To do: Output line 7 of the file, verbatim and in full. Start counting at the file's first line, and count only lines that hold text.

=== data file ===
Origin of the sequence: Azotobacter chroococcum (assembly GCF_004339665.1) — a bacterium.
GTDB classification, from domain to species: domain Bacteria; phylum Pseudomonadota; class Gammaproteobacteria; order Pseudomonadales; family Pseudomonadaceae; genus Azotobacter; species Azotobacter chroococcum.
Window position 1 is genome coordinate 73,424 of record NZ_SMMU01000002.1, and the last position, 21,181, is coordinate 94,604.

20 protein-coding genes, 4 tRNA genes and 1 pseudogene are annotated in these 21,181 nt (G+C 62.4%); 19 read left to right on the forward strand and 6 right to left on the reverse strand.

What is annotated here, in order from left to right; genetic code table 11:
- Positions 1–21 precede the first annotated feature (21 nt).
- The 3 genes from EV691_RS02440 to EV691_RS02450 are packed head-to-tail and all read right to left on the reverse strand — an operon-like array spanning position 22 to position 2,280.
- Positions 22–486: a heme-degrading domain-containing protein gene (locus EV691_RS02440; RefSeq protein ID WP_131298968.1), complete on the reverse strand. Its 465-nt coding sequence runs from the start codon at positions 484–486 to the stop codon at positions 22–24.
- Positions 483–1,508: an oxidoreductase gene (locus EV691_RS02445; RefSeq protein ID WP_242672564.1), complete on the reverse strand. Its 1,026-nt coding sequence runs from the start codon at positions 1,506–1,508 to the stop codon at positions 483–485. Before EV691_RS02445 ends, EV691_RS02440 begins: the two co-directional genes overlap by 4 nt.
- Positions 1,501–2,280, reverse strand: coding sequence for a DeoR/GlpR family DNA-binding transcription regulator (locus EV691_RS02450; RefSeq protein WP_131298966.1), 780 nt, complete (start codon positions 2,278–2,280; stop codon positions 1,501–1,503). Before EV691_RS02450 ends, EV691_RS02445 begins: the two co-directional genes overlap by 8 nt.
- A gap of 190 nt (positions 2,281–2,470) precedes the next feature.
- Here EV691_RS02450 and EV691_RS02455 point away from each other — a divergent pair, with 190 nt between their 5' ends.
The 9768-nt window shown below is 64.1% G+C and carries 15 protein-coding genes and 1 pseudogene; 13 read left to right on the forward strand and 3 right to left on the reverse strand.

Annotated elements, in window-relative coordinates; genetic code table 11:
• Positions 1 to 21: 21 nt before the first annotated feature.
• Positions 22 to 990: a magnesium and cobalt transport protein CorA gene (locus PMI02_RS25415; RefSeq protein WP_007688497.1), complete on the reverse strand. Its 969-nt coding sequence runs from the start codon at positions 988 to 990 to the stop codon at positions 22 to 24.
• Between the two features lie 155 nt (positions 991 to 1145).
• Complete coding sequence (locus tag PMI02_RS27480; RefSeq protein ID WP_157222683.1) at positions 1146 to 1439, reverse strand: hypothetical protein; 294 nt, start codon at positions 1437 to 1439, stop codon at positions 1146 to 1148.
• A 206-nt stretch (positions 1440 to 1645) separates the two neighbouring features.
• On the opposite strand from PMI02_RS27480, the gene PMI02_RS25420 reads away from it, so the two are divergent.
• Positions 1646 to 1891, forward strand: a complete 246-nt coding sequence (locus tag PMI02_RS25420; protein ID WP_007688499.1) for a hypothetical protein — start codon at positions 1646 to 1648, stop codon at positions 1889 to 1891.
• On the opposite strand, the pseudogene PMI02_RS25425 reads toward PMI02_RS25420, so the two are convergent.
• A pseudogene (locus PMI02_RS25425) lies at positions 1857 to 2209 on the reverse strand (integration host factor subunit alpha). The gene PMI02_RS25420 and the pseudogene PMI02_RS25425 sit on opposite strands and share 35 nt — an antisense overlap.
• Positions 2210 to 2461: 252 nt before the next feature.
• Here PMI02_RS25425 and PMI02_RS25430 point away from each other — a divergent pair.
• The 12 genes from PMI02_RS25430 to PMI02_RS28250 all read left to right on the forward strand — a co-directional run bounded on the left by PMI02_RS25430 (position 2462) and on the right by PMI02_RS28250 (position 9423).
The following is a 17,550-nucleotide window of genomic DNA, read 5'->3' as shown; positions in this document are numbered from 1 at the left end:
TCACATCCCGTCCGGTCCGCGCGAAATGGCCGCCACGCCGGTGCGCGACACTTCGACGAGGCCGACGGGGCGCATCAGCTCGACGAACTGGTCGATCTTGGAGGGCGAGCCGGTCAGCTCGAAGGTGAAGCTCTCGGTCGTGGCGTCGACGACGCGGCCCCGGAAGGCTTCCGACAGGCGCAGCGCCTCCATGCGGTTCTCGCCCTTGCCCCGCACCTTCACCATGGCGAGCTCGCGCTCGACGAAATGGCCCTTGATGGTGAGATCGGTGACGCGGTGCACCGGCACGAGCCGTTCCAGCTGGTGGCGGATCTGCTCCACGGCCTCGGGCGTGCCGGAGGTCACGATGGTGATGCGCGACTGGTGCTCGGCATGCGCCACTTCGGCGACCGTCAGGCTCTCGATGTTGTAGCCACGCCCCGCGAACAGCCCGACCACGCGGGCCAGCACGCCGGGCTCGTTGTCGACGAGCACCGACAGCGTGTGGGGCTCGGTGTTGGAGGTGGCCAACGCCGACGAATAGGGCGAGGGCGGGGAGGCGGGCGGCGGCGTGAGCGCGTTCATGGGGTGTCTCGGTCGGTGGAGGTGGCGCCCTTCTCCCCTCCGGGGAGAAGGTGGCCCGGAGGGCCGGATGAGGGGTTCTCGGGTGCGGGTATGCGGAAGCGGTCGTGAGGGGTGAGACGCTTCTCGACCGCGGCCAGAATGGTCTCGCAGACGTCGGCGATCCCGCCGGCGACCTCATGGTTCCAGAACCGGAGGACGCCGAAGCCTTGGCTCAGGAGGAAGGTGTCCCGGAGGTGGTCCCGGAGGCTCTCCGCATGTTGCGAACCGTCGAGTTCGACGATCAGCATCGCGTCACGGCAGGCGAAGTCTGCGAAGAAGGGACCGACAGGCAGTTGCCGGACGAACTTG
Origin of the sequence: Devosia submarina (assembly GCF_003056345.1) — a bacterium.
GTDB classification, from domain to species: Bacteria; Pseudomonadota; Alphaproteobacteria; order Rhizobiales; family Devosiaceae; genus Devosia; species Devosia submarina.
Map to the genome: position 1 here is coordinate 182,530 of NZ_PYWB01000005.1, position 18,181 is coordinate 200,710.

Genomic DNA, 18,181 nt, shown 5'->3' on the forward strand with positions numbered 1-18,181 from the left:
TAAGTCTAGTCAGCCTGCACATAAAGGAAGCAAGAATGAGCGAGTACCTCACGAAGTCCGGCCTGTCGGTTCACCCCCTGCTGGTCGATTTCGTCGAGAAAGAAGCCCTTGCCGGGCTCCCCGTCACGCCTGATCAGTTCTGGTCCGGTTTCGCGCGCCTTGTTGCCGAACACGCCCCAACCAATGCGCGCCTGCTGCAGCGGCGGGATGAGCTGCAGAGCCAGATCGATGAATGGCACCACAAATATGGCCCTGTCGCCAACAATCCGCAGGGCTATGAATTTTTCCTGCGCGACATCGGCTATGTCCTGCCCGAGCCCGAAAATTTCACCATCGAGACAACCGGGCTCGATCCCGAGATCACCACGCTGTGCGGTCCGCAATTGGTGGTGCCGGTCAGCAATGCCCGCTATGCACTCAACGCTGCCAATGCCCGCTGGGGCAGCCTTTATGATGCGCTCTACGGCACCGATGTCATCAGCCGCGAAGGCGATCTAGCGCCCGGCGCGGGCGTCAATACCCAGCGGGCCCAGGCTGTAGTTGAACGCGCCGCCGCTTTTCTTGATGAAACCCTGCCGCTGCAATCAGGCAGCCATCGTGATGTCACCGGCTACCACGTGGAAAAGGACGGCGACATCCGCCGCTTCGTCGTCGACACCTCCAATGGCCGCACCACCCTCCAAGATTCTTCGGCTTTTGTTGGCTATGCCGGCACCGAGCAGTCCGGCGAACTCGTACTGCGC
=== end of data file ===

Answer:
- The 3 genes from EV691_RS02440 to EV691_RS02450 are packed head-to-tail and all read right to left on the reverse strand — an operon-like array spanning position 22 to position 2,280.